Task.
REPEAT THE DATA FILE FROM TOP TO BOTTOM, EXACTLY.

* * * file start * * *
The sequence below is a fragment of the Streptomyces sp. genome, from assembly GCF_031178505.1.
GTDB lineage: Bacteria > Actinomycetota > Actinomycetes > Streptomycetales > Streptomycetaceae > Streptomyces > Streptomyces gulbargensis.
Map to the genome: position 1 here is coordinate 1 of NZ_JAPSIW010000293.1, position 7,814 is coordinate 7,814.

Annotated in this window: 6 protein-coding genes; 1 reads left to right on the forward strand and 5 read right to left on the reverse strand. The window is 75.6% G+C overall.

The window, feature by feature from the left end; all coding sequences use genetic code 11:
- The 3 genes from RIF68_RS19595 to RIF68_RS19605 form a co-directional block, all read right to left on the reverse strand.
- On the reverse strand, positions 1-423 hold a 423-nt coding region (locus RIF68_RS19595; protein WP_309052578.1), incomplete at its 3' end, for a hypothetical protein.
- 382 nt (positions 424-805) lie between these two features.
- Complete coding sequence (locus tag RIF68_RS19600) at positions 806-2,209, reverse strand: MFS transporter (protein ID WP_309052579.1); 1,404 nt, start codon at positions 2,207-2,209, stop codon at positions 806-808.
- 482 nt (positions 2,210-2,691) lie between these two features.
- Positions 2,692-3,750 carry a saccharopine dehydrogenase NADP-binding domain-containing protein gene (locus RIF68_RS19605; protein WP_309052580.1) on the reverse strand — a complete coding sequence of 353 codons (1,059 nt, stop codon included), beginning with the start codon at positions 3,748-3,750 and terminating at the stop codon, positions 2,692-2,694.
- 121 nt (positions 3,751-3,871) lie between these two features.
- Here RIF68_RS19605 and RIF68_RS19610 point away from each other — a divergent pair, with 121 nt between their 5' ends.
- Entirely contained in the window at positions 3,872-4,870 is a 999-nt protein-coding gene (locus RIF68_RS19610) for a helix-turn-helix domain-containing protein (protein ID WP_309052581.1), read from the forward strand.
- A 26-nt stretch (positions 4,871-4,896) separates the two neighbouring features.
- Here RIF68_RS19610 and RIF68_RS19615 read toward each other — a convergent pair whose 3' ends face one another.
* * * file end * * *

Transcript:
The sequence below is a fragment of the Streptomyces sp. genome, from assembly GCF_031178505.1.
GTDB lineage: Bacteria > Actinomycetota > Actinomycetes > Streptomycetales > Streptomycetaceae > Streptomyces > Streptomyces gulbargensis.
Map to the genome: position 1 here is coordinate 1 of NZ_JAPSIW010000293.1, position 7,814 is coordinate 7,814.

Annotated in this window: 6 protein-coding genes; 1 reads left to right on the forward strand and 5 read right to left on the reverse strand. The window is 75.6% G+C overall.

The window, feature by feature from the left end; all coding sequences use genetic code 11:
- The 3 genes from RIF68_RS19595 to RIF68_RS19605 form a co-directional block, all read right to left on the reverse strand.
- On the reverse strand, positions 1-423 hold a 423-nt coding region (locus RIF68_RS19595; protein WP_309052578.1), incomplete at its 3' end, for a hypothetical protein.
- 382 nt (positions 424-805) lie between these two features.
- Complete coding sequence (locus tag RIF68_RS19600) at positions 806-2,209, reverse strand: MFS transporter (protein ID WP_309052579.1); 1,404 nt, start codon at positions 2,207-2,209, stop codon at positions 806-808.
- 482 nt (positions 2,210-2,691) lie between these two features.
- Positions 2,692-3,750 carry a saccharopine dehydrogenase NADP-binding domain-containing protein gene (locus RIF68_RS19605; protein WP_309052580.1) on the reverse strand — a complete coding sequence of 353 codons (1,059 nt, stop codon included), beginning with the start codon at positions 3,748-3,750 and terminating at the stop codon, positions 2,692-2,694.
- 121 nt (positions 3,751-3,871) lie between these two features.
- Here RIF68_RS19605 and RIF68_RS19610 point away from each other — a divergent pair, with 121 nt between their 5' ends.
- Entirely contained in the window at positions 3,872-4,870 is a 999-nt protein-coding gene (locus RIF68_RS19610) for a helix-turn-helix domain-containing protein (protein ID WP_309052581.1), read from the forward strand.
- A 26-nt stretch (positions 4,871-4,896) separates the two neighbouring features.
- Here RIF68_RS19610 and RIF68_RS19615 read toward each other — a convergent pair whose 3' ends face one another.